The State of SCP Number-Go-Up Brain Rot
OPINION/ANALYSIS — The Good, The Bad, & the Ugly
“Blessed are they who are not held by possessions, for they shall be free.”
— The Sermon on the Mount
The recent outage of WikiDot made people confront their sleeping addictions. While some took the time to reflect on the relative unimportance of the object of their dependency, and celebrated participation in other parts of life, others experienced withdrawals, and re-upped on their fix immediately when WikiDot returned.
In honor of the forced sobriety check, we assess the current state of the SCP Wiki’s culture of enabling addiction —the site is notoriously toxic for its attraction of and selection for writers writing for wrong reasons. While no one writes just for the sheer process of it, the SCP is the excessive end of the spectrum, filled with the sort who write in order to get more Twitter followers.
The following are choice selections from Twitter demonstrating the current state of the culture of rating worship and upvote brain rot at the SCP Wiki. The rot itself is originative & endemic to places like Twitter, as well as other social media platforms designed for this same effect. As I’ve said many times before, a writing site is the last place it should be.
On the whole, SCP authors are thankfully more aware of the issue now than they were in years prior. Blatant braggadocio that casts numerical metrics as stand-ins for self-esteem, writing ability, and enviability are at least prefaced by the awareness of it as a fool’s equivocation. The existence of a section here dedicated to awareness & on-point discussion of its metastisis (“The Good”) is ample reason to declare a victory. This section arguably would not be here in, call it, 2018. Dare I say, the caution displayed for the now-obvious pitfalls of upvote brain rot has become somewhat fashionable. DrGears’ accurate 2021 diagnosis of the Wiki’s issues as stemming predominantly from ego and the rating module — these two things having more in common than not — certainly helped, if but quietly; as if the space didn’t want to recognize itself in the accusations and Homer-Simpson’d their way into the hedges.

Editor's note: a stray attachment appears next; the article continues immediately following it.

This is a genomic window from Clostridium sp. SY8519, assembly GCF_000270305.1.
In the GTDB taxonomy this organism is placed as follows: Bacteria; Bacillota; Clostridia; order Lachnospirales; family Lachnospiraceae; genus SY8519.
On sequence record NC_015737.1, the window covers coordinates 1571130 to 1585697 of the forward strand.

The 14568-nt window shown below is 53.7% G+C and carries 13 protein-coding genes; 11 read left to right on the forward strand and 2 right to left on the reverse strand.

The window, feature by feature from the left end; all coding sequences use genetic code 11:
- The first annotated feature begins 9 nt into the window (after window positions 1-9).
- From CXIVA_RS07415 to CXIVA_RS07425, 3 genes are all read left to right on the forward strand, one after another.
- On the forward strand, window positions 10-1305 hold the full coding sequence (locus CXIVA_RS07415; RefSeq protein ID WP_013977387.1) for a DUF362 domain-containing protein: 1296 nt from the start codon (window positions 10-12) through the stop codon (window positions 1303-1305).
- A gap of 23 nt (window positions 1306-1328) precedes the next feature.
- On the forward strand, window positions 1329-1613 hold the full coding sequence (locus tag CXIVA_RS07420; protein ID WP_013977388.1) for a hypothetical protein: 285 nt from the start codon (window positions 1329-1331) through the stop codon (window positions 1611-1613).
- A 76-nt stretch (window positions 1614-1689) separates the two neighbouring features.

Still, figures who occasionally speak out against the moon-boy upvote culture and its outsized role in the definition of the term “quality” can’t seem to help themselves either, like a bad habit that’s hard to kick. They will just as soon boast or e-beg (“The Bad”), make light of it, exponent its sequelae, or push upvote worship upon others for them (“The Ugly”) as they will claim to be cognizant of or repellent to it.
So, do not take any one statement here as definitive of a given individual’s stance on the complex issue of social media dopamine snares — in either direction. Many people here have at times something like the opposite to say, and as contradictory as this appears, the deeper truth is that we are all humans who on some basal level can’t help but be swayed by the materialism of article upvotes and Twitter likes, but who are trying their hardest and most admirable to be something more; something higher, something better. Something more akin to a writing project than an excuse for social media railways. Some more successfully than others.
This collection is in no way exhaustible, merely representative. You can almost throw a dart at SCP Twitter and find more of these.
“Lay not up for yourselves treasures that corrupt or that thieves may steal away. Lay up rather treasure which shall not corrupt nor be stolen. For where your treasure is, your heart is also.”
“Others love themselves in your nearness. I love you in your self. Others see a beauty in you that shall fade away sooner than their own years. But I see in you a beauty that shall not fade away.”
“And give not that which is holy to dogs; nor cast your pearls before swine… Let ignorance reproduce itself until it is weary of its own offspring.”
Shout out to the thinkers who have consistently pushed down on this perpetually boiling stew of self-congratulations and outsourced self-worth,these ego shops set up all over a small, humble, yet meaningful and powerful temple.
A resource for everyone else: https://www.yourlifeyourvoice.org/pages/tip-social-media-obsession.aspx
All quotes are from Kahlil Gibran’s “Jesus Son of Man”.